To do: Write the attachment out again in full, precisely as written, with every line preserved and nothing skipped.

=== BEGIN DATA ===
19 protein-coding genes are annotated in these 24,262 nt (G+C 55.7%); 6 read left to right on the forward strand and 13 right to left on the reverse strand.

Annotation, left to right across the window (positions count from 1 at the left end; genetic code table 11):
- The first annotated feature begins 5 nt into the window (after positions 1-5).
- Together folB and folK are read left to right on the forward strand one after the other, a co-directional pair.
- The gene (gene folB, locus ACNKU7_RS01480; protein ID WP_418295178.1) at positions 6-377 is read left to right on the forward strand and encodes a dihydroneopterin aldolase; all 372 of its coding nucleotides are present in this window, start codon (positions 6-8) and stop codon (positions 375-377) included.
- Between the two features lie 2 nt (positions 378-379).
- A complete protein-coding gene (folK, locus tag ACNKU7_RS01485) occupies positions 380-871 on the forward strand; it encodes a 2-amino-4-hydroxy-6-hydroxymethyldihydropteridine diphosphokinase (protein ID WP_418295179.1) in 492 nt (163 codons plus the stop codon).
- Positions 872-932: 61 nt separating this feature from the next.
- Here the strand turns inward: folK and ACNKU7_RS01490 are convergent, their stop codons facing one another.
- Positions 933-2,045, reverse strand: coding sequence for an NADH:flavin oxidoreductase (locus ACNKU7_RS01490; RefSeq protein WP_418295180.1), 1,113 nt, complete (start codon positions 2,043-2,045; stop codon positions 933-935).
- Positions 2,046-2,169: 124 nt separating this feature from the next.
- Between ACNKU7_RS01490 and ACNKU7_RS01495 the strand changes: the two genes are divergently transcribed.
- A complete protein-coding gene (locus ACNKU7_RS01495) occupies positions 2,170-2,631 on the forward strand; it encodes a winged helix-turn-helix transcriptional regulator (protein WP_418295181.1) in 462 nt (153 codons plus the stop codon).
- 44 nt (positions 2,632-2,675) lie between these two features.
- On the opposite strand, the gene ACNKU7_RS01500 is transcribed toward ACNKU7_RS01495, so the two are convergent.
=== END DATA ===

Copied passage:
19 protein-coding genes are annotated in these 24,262 nt (G+C 55.7%); 6 read left to right on the forward strand and 13 right to left on the reverse strand.

Annotation, left to right across the window (positions count from 1 at the left end; genetic code table 11):
- The first annotated feature begins 5 nt into the window (after positions 1-5).
- Together folB and folK are read left to right on the forward strand one after the other, a co-directional pair.
- The gene (gene folB, locus ACNKU7_RS01480; protein ID WP_418295178.1) at positions 6-377 is read left to right on the forward strand and encodes a dihydroneopterin aldolase; all 372 of its coding nucleotides are present in this window, start codon (positions 6-8) and stop codon (positions 375-377) included.
- Between the two features lie 2 nt (positions 378-379).
- A complete protein-coding gene (folK, locus tag ACNKU7_RS01485) occupies positions 380-871 on the forward strand; it encodes a 2-amino-4-hydroxy-6-hydroxymethyldihydropteridine diphosphokinase (protein ID WP_418295179.1) in 492 nt (163 codons plus the stop codon).
- Positions 872-932: 61 nt separating this feature from the next.
- Here the strand turns inward: folK and ACNKU7_RS01490 are convergent, their stop codons facing one another.
- Positions 933-2,045, reverse strand: coding sequence for an NADH:flavin oxidoreductase (locus ACNKU7_RS01490; RefSeq protein WP_418295180.1), 1,113 nt, complete (start codon positions 2,043-2,045; stop codon positions 933-935).
- Positions 2,046-2,169: 124 nt separating this feature from the next.
- Between ACNKU7_RS01490 and ACNKU7_RS01495 the strand changes: the two genes are divergently transcribed.
- A complete protein-coding gene (locus ACNKU7_RS01495) occupies positions 2,170-2,631 on the forward strand; it encodes a winged helix-turn-helix transcriptional regulator (protein WP_418295181.1) in 462 nt (153 codons plus the stop codon).
- 44 nt (positions 2,632-2,675) lie between these two features.
- On the opposite strand, the gene ACNKU7_RS01500 is transcribed toward ACNKU7_RS01495, so the two are convergent.